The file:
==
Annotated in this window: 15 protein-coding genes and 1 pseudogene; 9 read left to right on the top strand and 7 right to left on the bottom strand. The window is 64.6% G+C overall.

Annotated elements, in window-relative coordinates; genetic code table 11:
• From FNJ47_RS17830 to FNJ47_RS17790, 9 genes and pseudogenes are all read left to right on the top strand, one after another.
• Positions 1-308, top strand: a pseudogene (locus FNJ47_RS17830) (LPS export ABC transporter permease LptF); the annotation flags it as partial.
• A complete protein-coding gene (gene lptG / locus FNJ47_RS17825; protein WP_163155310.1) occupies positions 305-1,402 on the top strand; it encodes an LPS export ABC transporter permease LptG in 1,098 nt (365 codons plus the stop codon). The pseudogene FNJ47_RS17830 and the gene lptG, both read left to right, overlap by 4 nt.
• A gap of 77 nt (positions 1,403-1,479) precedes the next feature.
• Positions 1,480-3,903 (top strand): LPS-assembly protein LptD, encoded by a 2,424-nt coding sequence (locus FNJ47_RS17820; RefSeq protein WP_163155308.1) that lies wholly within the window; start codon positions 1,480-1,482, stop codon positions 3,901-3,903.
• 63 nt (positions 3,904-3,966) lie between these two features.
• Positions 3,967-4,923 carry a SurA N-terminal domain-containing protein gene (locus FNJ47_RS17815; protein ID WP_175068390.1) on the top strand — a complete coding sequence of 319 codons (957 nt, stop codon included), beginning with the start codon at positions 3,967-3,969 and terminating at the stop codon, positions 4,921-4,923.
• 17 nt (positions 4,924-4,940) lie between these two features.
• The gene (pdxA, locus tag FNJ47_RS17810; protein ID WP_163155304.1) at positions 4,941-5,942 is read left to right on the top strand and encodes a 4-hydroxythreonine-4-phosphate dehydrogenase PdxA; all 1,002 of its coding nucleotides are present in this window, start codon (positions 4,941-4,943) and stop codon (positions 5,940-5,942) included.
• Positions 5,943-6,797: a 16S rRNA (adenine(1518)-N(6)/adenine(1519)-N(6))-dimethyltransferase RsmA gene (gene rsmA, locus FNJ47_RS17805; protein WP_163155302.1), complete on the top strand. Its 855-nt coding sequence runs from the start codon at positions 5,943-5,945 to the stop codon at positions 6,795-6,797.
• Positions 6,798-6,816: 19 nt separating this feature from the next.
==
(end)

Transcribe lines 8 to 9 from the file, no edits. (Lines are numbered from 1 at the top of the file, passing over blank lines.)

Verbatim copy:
• 63 nt (positions 3,904-3,966) lie between these two features.
• Positions 3,967-4,923 carry a SurA N-terminal domain-containing protein gene (locus FNJ47_RS17815; protein ID WP_175068390.1) on the top strand — a complete coding sequence of 319 codons (957 nt, stop codon included), beginning with the start codon at positions 3,967-3,969 and terminating at the stop codon, positions 4,921-4,923.